Journal Of Aggression Maltreatment & Trauma - Most Read Articles
Important research on the effects of trauma, abuse, and violence on children is published in the journal of aggression maltreatment, and trauma. The most up-to-date findings on how to stop abusive behavior and aid victims of abuse will be discussed. The goal of this article isn't just to tell you what this trauma-related journal is about, but it also shows you the most-read articles on their website.
Here are just a few of the many possible research topics that you might want to consider:
- Child maltreatment and partner/spouse abuse
- Sexual harassment and assault
- Evaluation of victims and perpetrators
- Violence against women and pornography
- Aggression in the workplace or in the classroom
- Criminal and violent behavior
- Problems with forensics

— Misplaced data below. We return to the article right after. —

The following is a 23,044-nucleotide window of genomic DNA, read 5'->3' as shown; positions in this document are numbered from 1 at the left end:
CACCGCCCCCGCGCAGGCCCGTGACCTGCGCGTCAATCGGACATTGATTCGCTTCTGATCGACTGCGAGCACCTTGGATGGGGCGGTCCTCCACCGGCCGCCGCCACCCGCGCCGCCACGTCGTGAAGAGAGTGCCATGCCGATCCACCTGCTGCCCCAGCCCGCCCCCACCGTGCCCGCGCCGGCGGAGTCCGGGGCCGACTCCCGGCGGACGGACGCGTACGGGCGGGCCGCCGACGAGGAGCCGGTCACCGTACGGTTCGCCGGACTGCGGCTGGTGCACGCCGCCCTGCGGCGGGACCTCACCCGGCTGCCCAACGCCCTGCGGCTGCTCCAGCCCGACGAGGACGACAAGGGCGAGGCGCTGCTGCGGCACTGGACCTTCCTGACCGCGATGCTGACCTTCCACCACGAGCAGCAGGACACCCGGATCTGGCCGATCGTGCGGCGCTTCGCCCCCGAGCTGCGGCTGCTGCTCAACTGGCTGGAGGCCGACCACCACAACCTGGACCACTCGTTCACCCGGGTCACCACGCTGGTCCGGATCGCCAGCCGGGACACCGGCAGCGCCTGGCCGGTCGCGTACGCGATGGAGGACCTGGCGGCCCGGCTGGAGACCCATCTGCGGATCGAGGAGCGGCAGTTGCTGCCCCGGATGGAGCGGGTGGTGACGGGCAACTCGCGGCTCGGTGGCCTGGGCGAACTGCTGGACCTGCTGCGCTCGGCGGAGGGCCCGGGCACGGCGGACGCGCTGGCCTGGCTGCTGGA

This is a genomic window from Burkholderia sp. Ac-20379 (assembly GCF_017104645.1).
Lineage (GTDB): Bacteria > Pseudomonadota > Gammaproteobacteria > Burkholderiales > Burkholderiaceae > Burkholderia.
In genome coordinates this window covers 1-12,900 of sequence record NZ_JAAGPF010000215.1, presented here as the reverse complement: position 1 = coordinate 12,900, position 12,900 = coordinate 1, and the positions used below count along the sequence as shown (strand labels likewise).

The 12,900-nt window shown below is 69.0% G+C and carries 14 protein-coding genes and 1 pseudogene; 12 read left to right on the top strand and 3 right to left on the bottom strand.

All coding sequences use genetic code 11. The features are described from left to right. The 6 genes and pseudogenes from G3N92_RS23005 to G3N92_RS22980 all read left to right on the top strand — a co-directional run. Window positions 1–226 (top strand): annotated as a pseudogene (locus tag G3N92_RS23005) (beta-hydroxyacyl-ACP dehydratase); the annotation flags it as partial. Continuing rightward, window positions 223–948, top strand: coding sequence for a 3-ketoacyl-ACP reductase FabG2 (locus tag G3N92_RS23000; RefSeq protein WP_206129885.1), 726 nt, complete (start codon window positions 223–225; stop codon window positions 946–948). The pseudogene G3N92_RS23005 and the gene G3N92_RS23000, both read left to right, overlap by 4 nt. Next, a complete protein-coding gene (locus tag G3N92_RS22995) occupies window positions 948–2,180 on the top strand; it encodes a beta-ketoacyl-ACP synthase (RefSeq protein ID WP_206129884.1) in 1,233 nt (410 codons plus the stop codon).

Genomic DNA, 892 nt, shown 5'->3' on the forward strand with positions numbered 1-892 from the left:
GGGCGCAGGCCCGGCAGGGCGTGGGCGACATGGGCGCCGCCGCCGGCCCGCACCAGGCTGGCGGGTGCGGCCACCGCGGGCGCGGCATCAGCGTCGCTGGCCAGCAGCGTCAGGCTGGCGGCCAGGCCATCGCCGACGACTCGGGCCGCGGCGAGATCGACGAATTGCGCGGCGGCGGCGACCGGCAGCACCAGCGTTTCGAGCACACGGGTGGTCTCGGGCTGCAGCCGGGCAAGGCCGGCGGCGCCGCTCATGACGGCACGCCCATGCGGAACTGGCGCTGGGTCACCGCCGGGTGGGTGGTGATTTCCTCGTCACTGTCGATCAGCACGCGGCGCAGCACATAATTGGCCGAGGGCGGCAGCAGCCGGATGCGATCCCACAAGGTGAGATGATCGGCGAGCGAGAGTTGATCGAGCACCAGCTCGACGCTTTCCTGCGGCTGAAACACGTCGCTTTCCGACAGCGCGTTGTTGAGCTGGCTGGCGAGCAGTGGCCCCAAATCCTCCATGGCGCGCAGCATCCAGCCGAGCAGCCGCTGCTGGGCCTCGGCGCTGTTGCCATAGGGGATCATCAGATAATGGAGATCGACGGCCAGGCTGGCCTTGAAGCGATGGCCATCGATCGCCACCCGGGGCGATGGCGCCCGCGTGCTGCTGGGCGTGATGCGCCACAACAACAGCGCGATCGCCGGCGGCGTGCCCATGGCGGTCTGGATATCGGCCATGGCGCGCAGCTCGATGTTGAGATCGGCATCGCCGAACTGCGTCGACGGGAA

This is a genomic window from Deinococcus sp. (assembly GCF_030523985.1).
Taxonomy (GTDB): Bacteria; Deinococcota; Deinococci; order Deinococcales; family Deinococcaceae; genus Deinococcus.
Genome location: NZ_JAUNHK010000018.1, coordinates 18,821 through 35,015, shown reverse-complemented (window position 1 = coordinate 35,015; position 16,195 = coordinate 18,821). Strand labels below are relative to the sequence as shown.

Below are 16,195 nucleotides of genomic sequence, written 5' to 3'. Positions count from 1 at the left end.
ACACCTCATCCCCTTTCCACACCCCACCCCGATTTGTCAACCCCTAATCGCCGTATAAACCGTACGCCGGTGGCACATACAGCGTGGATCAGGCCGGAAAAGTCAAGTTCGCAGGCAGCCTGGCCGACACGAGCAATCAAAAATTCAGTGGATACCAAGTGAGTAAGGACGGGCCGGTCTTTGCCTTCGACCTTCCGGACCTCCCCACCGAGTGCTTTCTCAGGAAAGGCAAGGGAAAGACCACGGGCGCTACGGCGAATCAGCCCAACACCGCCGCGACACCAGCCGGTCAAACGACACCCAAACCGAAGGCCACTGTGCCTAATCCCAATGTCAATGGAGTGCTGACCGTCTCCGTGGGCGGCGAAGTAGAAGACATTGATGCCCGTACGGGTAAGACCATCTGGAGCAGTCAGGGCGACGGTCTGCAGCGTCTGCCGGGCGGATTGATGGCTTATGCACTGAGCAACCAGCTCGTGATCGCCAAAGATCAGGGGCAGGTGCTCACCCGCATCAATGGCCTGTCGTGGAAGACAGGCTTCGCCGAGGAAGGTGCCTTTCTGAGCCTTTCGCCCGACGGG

- Penalty on the Hill
- Interpersonal aggression's biological foundations
- Preventing violence at home, school, work, or in the community
- Professional development programs
- Innovative treatment and model programs
- Children who have witnessed violence
- War and its consequences
- Post-Traumatic Stress Disorder
- Psychological and emotional abuse
- The traumatic effects of aggression and assault
- Terrorism's Effects
Internal Family Systems (IFS) Therapy For Posttraumatic Stress Disorder (PTSD) Among Survivors Of Multiple Childhood Trauma: A Pilot Effectiveness Study
Number of Views/Read: 15,349
COPYRIGHT_SZ: Published on https://stationzilla.com/journal-of-aggression-maltreatment-and-trauma/ by Suleman Shah on 2022-10-11T06:58:31.500Z